Adding to the Giants’ Mythos – the Adelaide First Qualifying Final

As the dust settles on another season, the narratives play out. We see Melbourne with long, wrenching finals droughts continue.  The continuing drama continues at Collingwood.  The start of a Richmond “fairytale” generates its heat amongst their long- suffering supporters. The clubs with an existing mythos continue to build on theirs.  This week, however, saw the publication of an excellent piece by Courtney Walsh in The Australian that outlined the moments where the Giants have gathered a mythos, a story that connects them to the community developing around the club.

When I was reading the piece, I had the shock of recognition when I read this quote from Jonny Patton –

“when I first got up here, we went to a school and there were kids that didn’t even know what AFL was,”

I know, because that was my school.  In 2011, I was teaching at a school west of Liverpool.   The visit only happened because I met Kevin Sheedy at a foundation member event, mentioned I was a teacher. He then told me to give my name to CEO Dave Matthews. Next thing, the club contacted me, saying they had arranged for Patton and Tom Bugg to come to my school.   It was a surprise.  And so they came – they talked in front of a couple of year groups, presented prizes to our AFL representative side, who had won our region’s inaugural inter-school competition.  Indeed, many of the gathered students had no idea who they were, what AFL was.  It struck me at the time the impact that a No. 1 Draft Pick would have in a Victorian school.  But at my school?  Not so much.

After that visit, however, there was more and more recognition of the code amongst the students at the school. As the Giants received more coverage in the media, students would come to me and link the club to the two players who came. Especially to Patton. He was memorable.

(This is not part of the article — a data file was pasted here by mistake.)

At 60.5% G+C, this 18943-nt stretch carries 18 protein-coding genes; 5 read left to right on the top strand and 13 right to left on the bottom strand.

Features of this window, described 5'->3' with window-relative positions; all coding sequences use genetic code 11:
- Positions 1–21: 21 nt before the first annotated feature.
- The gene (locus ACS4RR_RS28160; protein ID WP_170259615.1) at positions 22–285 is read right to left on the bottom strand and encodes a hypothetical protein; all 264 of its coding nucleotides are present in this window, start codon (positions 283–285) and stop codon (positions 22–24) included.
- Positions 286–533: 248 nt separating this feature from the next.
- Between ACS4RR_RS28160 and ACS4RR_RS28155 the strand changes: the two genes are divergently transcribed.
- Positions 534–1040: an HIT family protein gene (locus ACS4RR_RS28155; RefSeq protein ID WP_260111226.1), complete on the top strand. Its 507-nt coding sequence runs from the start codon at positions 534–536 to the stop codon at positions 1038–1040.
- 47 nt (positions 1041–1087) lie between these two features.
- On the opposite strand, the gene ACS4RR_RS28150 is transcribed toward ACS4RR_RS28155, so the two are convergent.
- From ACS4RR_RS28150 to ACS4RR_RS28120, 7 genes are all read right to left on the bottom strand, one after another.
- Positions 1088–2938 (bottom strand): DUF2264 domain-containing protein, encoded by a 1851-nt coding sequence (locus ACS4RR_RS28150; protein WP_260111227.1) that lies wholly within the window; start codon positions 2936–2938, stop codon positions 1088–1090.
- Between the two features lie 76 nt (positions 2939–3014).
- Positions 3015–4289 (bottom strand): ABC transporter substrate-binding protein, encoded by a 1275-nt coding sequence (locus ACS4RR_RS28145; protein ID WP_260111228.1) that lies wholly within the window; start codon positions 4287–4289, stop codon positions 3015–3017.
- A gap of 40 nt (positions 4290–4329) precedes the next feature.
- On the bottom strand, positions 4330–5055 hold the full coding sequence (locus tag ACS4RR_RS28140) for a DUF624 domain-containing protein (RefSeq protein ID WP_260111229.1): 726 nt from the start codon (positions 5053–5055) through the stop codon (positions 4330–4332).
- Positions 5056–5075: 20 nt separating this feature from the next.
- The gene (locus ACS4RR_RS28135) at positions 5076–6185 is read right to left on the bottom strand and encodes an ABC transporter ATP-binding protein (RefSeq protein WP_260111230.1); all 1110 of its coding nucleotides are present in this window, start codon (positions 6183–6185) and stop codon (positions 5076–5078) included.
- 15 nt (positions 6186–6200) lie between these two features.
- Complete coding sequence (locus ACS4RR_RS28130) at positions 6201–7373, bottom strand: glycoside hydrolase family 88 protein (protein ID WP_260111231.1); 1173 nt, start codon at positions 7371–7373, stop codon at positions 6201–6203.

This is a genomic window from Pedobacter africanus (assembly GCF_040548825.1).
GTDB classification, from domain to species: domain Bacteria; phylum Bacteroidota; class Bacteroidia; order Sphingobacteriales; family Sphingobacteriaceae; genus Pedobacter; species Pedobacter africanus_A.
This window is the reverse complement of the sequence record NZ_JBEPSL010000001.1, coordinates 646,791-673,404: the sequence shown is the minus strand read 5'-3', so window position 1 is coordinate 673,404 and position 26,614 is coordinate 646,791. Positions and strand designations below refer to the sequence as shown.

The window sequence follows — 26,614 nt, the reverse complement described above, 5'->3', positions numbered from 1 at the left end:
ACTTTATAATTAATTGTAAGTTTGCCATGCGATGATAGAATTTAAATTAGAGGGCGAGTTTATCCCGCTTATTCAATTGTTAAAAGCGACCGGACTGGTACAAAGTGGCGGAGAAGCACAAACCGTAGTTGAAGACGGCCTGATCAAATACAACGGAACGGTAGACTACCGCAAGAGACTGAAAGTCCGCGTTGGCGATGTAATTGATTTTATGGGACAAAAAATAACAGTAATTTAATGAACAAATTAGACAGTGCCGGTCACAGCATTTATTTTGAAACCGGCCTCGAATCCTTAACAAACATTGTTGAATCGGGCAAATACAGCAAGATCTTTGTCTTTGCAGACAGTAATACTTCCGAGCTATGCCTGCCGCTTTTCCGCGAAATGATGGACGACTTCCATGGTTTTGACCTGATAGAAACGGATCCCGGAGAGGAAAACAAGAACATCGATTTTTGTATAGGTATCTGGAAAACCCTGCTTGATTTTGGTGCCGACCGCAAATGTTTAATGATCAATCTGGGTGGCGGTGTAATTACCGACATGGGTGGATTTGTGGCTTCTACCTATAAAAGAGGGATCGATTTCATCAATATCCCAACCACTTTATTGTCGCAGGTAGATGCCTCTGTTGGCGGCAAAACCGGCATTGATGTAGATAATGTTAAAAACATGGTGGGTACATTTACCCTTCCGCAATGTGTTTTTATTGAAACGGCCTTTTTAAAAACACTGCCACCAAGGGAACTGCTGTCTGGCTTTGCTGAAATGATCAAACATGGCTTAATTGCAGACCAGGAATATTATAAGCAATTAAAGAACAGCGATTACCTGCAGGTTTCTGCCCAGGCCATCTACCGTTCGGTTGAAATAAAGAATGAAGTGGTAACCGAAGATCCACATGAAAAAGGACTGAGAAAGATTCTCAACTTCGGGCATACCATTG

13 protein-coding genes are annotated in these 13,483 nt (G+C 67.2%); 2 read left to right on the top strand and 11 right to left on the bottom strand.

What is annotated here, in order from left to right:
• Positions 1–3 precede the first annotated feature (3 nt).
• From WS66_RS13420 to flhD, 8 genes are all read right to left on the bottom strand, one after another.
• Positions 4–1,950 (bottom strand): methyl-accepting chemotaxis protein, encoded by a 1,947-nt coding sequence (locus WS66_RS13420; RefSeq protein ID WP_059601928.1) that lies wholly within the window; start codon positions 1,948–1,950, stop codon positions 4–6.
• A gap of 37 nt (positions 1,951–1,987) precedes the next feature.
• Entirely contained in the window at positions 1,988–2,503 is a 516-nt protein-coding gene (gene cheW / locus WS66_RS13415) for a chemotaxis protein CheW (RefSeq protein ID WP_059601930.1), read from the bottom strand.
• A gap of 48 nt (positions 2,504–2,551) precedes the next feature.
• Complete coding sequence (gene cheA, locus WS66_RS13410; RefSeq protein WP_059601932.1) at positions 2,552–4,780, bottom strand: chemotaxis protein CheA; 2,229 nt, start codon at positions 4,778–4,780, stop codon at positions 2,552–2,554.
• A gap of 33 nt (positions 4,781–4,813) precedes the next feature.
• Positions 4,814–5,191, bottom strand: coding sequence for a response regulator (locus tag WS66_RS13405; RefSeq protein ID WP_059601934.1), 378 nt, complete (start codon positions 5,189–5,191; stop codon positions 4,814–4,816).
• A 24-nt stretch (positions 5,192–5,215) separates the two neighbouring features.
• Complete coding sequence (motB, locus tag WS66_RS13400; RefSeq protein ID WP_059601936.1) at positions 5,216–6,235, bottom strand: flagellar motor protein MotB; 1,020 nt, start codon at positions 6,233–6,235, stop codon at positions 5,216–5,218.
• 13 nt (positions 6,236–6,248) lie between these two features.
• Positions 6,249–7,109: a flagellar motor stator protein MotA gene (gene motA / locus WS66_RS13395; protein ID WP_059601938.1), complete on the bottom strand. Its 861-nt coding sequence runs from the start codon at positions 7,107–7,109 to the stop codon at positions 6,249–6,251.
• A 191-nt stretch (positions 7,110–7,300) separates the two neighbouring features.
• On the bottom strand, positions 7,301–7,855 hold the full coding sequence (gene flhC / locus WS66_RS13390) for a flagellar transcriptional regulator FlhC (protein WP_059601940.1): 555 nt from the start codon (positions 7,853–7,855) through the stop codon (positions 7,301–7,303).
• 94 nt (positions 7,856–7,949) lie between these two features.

Stories like these are important to tell about the emergence of the Giants. Until now, the main narrative that is told is that of the “expansion franchise”, lacking a mythos and a yarn, existing as the villain of the AFL – a club without a heart or a story there to be defeated.   Yet this is a club that has strived to spread the word of the code inside those areas where it was unknown. The players the proselytisers of its worth and qualities. And a great job they have done.  The narrative of the Giants being a “pretend team” is not contradicted all that much – not much point when there’s historically been little sustained Sydney media interest in the progress of the club and it serves Victorian media well when it plays to that narrative for their audiences.   This is why Walsh’s piece stands out.

One element that also rings true from the Walsh piece is that the story is often told about the gifting of draft picks and top young talent to the Giants, and the success is often represented these days as inevitable. Yet when we see the calamitous situation with the Gold Coast Suns, that is large leap of logic to make.  It was also not inevitable in those very early days when the supposed Blacktown base for the Giants turned out to be an illusion, a shared facility with cricket, forcing the club to be nomads, doing weights at Rooty Hill RSL, training at Gipps Rd oval in Greystanes (where I remember watching a very early training session).   It was worse for the club than the Suns’ famed demountable training centre. At least they were next to their home ground.

That’s why the incredible fortune of finding an HQ site at a golf driving range that had seen better days can be seen as one of the saving moments for the Giants. It’s all very well to recruit young players from around the country, but if they are forced to go on buses around the vast area of western Sydney, instead of trotting to and from the Westpac Centre, why stay at the Giants? And forget about attracting the bigger names from other clubs.  This was pure luck, a fortunate occurrence, especially considering that the Sydney Swans, in contrast, are yet to have found a suitable place for an HQ, 35 years since their move to Sydney.

These are the moments where a club mythos is born. Of the Not Knowing. Of education.  Of pioneering into new territory. Of a nomadic club searching for a home, both physical and spiritual. Of a set of supporters slowly swirling together to form a critical mass to get behind a club.

On Thursday night, another chapter of that mythos will be born.  There can’t be many Giants supporters at the ground – if we have a job in Sydney, getting two days off on short notice is difficult, travelling expensive.  The people who are going are showing the kind of support that we usually see attached to the bigger, older clubs.  The rest of us will need to gather behind televisions, hoping against all data and history that the team can overcome the odds. That is also why the story is bigger than whether Stevie J can get another nostalgia-driven tilt at a final series. The Giants need to show grit and force of a type we saw in their Perth game against West Coast. And whether it’s a win or a loss, the first interstate final will be something to place in the emerging history of an emerging club.


About Mark O'Sullivan

A teacher, musician and GWS Giants Foundation Member

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